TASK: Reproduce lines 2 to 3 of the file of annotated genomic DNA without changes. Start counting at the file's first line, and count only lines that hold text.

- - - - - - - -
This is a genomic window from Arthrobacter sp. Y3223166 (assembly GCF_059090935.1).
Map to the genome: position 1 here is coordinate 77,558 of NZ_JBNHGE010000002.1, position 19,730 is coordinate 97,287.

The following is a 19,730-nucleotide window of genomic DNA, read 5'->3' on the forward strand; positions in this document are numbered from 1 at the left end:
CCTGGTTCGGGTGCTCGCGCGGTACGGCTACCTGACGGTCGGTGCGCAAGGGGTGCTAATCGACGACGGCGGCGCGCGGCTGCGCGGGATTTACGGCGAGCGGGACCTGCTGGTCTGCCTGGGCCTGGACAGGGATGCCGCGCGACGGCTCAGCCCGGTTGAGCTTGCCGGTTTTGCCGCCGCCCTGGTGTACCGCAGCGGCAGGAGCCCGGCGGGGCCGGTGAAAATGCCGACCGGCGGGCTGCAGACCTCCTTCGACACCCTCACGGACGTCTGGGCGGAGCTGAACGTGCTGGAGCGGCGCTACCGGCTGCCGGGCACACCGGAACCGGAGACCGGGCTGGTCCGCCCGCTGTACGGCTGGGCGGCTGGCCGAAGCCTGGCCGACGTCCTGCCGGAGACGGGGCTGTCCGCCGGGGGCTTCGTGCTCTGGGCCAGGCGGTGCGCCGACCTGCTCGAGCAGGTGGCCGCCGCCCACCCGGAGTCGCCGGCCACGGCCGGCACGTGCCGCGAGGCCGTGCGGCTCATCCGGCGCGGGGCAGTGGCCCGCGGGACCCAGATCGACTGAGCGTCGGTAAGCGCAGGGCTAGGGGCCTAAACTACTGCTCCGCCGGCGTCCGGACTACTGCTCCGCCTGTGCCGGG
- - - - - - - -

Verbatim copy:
Map to the genome: position 1 here is coordinate 77,558 of NZ_JBNHGE010000002.1, position 19,730 is coordinate 97,287.

The following is a 19,730-nucleotide window of genomic DNA, read 5'->3' on the forward strand; positions in this document are numbered from 1 at the left end: